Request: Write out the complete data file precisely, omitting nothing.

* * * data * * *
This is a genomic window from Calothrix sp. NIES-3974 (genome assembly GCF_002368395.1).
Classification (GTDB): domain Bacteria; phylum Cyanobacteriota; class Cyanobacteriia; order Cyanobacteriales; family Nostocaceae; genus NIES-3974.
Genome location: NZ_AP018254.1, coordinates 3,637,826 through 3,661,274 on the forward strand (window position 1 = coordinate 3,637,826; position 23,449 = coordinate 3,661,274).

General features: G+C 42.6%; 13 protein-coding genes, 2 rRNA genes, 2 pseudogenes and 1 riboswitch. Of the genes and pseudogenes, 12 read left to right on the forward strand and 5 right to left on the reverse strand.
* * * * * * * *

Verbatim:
This is a genomic window from Calothrix sp. NIES-3974 (genome assembly GCF_002368395.1).
Classification (GTDB): domain Bacteria; phylum Cyanobacteriota; class Cyanobacteriia; order Cyanobacteriales; family Nostocaceae; genus NIES-3974.
Genome location: NZ_AP018254.1, coordinates 3,637,826 through 3,661,274 on the forward strand (window position 1 = coordinate 3,637,826; position 23,449 = coordinate 3,661,274).

General features: G+C 42.6%; 13 protein-coding genes, 2 rRNA genes, 2 pseudogenes and 1 riboswitch. Of the genes and pseudogenes, 12 read left to right on the forward strand and 5 right to left on the reverse strand.